The Creative Struggle
One of the hardest things about being a photographer is managing that feeling of “Am I being creative enough”. To be honest, it’s a consistent nagging feeling. When I’m making a salad, I’ll wonder if it is colourful enough. I’ll fold my laundry and question the geometric symmetry. I’ll take a simple photo of a bank statement and question the quality of window light. The list goes on.
When I started out as a photographer, the relationship with making pictures was pure and seamless. I enjoyed observing people and their connections with one another, and this sparked my interest in street photography and later led to my mild obsession with portrait photography. As things progressed and I started to earn money from photography, I realised that it was harder to enjoy because it was now “a thing” with an expectation attached to it. Something I needed to nurture and get better at, and something that had to give me something in return. No longer just for fun, photography had become my tool to survive.
In the early part of my career, I didn’t judge my creativity and just made stuff that felt good. It didn’t always make sense right from the start, but the concepts felt naturally interesting. I happened to make work that people connected with and work that I was proud of. But this meant that people were now watching. Like anything, you very quickly become self-conscious when people are looking at you. One of the nicest and most crippling things that someone said to me after reviewing one of my projects was, “I can’t wait to see what you come up with next…” But what if that’s all I’ve got? It’s a terrifying thought.
For the past couple of years, I’ve been wracking my brain with the notion that the next big – no – HUGE creative idea will come to me out of nowhere, and I’ll be set to make something brilliant. The more I push, the less creative I seem to feel. The harder I work, the smaller and more confusing the ideas are. That overwhelming feeling of “Am I being creative enough?” can unexpectedly pass over me like a thick, grey cloud and linger. It pushes me to question if I’ve worked hard enough, if I’ve given it my all, if I’ve put enough time into it. Switching this off can at times feel impossible. When your hobby is your job, it feels like it can swing one of two ways: it’s all you can think about, and it feels great or it’s all you can think about, and it’s exhausting. Depending on the day, I’m in both camps, and that in itself is exhausting.
The Pandemic Work-Life Balance
So what does any of this have to do with the Coronavirus Pandemic? Now I know that I’m just a tiny grain of sand in all of this, and compared to the people out there working on the front line – actually making a difference – I’m just a guy with a camera feeling a little lost. But the part about feeling lost has actually been the best thing that could have happened to me in my career so far. I feel terribly guilty saying that in these circumstances. But it’s true. I realised that feeling lost and being told that I have to stop what I’m doing for a few weeks because the world needs some time to mend has given me time to breathe. Don’t get me wrong, I am quite literally living my dream and successfully supporting my family with my job, but man alive does it come with some stressful territory.
During the first two weeks of Isolation, I was bouncing from wall to wall wondering if I should be out there surfing the “doorstep portrait” wave. Don’t get me wrong, I have heaps of respect for people that have done this and created some historically powerful work, but did I really want to do it? Or would I be doing it because other photographers were doing it, making me feel like I had to keep up? It took me some time to work out the answer and I’m content with my decision to have not done anything. I didn’t start any projects, and I didn’t try to create anything compelling. Why? I had no headspace, so to throw myself into a situation of trying to create, under pressure, at a time when I had no idea what planet I was on made no sense. I needed the time to re-align my thoughts and for the first time in a long time, I had permission to stop. Instead, I decided to take some time to photograph my little family, with no expectation. Just go back to where it started with photography, pure and seamless. In this time, I’ve managed to take some of my favourite photos of my son and create memories that I hope will remind us of a time of love and unity. I totally appreciate that the world isn’t in the best state it can be, arguably far from it. But by turning down the volume on life and just embracing isolation – I was more free than ever.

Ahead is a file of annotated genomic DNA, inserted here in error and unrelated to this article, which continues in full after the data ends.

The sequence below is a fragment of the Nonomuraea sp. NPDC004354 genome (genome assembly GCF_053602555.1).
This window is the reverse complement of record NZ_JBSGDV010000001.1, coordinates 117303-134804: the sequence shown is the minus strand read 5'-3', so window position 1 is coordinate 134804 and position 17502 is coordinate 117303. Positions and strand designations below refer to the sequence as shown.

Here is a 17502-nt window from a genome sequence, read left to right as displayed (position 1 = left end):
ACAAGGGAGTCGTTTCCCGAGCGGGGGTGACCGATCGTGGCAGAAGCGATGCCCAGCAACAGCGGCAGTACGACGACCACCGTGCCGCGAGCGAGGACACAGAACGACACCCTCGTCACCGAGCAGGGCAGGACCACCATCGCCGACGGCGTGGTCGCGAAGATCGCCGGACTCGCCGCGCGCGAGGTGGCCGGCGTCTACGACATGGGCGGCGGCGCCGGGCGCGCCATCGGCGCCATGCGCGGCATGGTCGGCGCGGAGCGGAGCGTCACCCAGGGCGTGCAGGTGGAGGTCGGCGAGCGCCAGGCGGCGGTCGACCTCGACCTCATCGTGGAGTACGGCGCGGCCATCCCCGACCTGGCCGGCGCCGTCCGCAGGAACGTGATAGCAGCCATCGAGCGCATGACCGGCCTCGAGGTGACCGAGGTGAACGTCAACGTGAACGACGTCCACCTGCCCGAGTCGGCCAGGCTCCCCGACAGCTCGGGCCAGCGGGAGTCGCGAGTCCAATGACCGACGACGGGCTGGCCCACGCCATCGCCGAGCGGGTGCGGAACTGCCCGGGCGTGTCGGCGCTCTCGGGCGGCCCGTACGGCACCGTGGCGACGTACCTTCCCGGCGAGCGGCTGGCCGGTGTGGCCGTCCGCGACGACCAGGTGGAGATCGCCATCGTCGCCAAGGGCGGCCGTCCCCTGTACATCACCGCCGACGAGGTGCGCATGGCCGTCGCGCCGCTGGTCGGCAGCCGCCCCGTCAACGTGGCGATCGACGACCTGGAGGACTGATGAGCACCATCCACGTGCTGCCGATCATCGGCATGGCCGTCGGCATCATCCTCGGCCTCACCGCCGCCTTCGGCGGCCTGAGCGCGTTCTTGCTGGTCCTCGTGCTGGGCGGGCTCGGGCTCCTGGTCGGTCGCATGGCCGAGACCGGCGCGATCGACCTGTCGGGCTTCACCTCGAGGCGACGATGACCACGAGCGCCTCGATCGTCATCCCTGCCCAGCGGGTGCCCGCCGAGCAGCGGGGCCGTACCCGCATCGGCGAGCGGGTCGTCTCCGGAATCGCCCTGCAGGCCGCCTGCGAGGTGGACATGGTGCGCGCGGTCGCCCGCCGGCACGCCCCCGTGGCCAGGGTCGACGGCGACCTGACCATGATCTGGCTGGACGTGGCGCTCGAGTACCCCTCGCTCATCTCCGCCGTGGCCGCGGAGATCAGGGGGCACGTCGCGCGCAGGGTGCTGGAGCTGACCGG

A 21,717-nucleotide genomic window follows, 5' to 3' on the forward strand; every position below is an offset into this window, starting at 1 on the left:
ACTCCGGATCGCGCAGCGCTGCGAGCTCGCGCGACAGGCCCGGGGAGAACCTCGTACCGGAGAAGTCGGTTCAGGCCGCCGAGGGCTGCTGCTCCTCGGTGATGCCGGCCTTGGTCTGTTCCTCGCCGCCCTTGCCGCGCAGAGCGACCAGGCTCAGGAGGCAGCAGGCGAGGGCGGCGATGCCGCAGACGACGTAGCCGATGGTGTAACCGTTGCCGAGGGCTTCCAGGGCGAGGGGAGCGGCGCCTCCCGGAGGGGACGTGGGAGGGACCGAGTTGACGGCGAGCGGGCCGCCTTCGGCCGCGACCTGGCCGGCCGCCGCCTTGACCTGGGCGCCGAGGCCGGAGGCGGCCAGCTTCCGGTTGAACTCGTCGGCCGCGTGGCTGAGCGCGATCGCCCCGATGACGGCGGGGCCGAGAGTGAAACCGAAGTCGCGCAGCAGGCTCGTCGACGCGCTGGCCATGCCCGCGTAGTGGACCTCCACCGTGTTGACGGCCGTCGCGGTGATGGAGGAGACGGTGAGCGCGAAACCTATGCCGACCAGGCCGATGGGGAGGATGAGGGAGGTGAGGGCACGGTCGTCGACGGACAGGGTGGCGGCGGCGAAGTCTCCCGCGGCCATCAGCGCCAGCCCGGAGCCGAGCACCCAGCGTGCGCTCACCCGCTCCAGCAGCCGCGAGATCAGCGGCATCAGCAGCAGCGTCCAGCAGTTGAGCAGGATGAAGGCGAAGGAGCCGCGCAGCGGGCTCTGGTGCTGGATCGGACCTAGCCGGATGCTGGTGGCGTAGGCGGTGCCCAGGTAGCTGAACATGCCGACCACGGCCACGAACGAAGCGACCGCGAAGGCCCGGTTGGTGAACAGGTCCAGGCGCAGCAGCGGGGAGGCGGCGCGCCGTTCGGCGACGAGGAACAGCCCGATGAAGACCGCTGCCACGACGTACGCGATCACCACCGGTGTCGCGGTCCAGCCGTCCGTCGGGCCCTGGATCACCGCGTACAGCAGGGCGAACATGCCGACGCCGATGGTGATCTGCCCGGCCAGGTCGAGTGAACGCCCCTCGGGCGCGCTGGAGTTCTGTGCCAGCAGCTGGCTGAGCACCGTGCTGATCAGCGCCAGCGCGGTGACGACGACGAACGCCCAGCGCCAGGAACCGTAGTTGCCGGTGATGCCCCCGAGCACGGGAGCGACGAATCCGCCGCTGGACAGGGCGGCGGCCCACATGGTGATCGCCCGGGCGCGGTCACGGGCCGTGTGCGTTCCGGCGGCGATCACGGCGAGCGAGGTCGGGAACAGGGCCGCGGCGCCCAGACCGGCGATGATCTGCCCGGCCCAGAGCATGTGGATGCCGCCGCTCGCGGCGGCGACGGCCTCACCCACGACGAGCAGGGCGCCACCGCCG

A Gentle Murmur
When you really think about it, when was the last time you stopped? Care-free, no burden, no expectation and felt that stillness. The last I can remember would be around 25 years ago. It would have been the freest my mind would have been. Ever since then, it just felt like I’ve been trying to grow up – constantly pushing for something. I grew up with a misconception that being an adult would be easier than dealing with a stack of homework. I got that wrong.
I’ve heard a gentle murmur amongst my community that enforced Isolation has been some of the most cathartic times they’ve had in years. Time with their thoughts, time with their family and time away from what we’ve allowed to become our “normal”.
There’s no doubt that the NHS and frontline workers have been working relentlessly to keep us safe, and honestly a thousand thank yous will never be enough for their bravery and commitment. But when things get back to some kind of “normal”, I hope I’m able to take this sense of calm and recognise when I should stop. Recognise when I’ve worked too hard and give myself more than just a moment to breathe and re-set.